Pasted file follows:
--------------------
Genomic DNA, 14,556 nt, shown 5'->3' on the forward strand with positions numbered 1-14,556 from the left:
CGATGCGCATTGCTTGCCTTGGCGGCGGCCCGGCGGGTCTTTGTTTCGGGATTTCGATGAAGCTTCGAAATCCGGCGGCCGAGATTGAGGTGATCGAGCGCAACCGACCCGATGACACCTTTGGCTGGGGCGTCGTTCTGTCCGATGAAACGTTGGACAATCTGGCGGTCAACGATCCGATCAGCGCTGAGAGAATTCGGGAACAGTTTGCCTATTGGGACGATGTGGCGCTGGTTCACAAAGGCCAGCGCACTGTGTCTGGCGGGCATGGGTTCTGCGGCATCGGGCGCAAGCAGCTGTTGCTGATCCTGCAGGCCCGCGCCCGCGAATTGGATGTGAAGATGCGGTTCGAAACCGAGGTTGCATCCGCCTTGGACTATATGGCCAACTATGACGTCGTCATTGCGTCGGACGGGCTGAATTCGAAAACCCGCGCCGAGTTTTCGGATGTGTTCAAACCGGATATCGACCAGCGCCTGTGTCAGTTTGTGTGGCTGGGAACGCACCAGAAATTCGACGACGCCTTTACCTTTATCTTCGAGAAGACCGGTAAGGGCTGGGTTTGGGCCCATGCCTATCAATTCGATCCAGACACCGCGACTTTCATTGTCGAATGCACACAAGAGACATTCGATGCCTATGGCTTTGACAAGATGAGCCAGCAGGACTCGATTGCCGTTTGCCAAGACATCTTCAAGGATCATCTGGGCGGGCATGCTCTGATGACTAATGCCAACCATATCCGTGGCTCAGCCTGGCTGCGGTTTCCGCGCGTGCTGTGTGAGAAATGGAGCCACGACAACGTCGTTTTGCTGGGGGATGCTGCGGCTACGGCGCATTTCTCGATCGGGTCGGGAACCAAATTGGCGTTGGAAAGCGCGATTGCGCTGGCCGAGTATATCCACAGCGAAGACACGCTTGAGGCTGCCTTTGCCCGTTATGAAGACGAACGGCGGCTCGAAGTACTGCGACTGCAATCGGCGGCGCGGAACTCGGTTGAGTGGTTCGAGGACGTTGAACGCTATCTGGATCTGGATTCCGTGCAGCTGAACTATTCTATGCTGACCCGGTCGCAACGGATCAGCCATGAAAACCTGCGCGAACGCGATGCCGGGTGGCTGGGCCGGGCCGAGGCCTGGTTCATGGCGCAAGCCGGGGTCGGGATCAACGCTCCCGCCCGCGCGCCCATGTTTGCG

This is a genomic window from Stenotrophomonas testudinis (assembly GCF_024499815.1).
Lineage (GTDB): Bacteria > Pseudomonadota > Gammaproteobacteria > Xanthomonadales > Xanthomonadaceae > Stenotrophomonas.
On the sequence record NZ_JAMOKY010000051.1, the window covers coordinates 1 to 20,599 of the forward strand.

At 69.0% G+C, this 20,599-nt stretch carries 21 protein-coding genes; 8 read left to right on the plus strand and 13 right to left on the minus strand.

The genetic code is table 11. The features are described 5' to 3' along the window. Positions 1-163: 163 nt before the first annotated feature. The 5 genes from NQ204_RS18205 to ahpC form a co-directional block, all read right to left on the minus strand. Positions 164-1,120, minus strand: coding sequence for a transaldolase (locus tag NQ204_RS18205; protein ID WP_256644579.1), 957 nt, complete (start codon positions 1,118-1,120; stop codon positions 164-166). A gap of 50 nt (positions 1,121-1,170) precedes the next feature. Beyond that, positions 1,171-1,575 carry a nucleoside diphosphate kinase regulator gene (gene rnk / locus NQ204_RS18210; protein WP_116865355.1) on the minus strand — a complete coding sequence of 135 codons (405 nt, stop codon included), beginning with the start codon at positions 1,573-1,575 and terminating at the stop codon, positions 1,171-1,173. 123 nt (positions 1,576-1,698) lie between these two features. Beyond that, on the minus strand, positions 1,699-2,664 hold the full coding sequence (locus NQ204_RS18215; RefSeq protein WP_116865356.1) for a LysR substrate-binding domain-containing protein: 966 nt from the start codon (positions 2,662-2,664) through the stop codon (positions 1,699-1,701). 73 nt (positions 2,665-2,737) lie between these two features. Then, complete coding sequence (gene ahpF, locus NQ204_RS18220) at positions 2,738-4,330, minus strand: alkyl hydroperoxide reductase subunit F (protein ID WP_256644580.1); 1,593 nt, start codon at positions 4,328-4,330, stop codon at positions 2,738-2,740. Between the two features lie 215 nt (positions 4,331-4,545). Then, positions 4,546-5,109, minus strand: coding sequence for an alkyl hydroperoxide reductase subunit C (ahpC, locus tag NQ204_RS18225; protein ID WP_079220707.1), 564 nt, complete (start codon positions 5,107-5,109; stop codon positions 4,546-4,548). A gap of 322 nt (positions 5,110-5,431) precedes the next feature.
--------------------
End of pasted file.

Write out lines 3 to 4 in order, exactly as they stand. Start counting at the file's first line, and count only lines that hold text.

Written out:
This is a genomic window from Stenotrophomonas testudinis (assembly GCF_024499815.1).
Lineage (GTDB): Bacteria > Pseudomonadota > Gammaproteobacteria > Xanthomonadales > Xanthomonadaceae > Stenotrophomonas.